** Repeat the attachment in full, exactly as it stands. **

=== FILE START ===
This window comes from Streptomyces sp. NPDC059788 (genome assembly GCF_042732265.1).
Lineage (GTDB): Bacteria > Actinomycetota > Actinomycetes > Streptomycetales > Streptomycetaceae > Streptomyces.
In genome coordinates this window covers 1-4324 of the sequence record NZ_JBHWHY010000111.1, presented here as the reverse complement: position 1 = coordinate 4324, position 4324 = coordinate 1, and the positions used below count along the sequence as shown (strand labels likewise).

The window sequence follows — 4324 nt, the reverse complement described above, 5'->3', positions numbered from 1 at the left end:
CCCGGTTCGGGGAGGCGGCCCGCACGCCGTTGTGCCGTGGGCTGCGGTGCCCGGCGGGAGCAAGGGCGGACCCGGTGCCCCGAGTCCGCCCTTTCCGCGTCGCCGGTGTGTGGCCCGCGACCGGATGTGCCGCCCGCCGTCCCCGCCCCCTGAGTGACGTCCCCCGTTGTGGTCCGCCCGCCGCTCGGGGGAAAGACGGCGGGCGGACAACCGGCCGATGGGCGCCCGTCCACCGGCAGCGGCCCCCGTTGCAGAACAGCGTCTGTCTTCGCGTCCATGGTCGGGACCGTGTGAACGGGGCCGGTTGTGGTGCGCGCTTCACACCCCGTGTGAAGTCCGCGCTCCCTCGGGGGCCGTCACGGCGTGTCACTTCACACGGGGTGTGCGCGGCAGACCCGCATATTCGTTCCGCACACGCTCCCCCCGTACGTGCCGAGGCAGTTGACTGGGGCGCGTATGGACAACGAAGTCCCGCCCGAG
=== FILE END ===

This window comes from Streptomyces sp. NPDC059788 (genome assembly GCF_042732265.1).
Lineage (GTDB): Bacteria > Actinomycetota > Actinomycetes > Streptomycetales > Streptomycetaceae > Streptomyces.
In genome coordinates this window covers 1-4324 of the sequence record NZ_JBHWHY010000111.1, presented here as the reverse complement: position 1 = coordinate 4324, position 4324 = coordinate 1, and the positions used below count along the sequence as shown (strand labels likewise).

The window sequence follows — 4324 nt, the reverse complement described above, 5'->3', positions numbered from 1 at the left end:
CCCGGTTCGGGGAGGCGGCCCGCACGCCGTTGTGCCGTGGGCTGCGGTGCCCGGCGGGAGCAAGGGCGGACCCGGTGCCCCGAGTCCGCCCTTTCCGCGTCGCCGGTGTGTGGCCCGCGACCGGATGTGCCGCCCGCCGTCCCCGCCCCCTGAGTGACGTCCCCCGTTGTGGTCCGCCCGCCGCTCGGGGGAAAGACGGCGGGCGGACAACCGGCCGATGGGCGCCCGTCCACCGGCAGCGGCCCCCGTTGCAGAACAGCGTCTGTCTTCGCGTCCATGGTCGGGACCGTGTGAACGGGGCCGGTTGTGGTGCGCGCTTCACACCCCGTGTGAAGTCCGCGCTCCCTCGGGGGCCGTCACGGCGTGTCACTTCACACGGGGTGTGCGCGGCAGACCCGCATATTCGTTCCGCACACGCTCCCCCCGTACGTGCCGAGGCAGTTGACTGGGGCGCGTATGGACAACGAAGTCCCGCCCGAG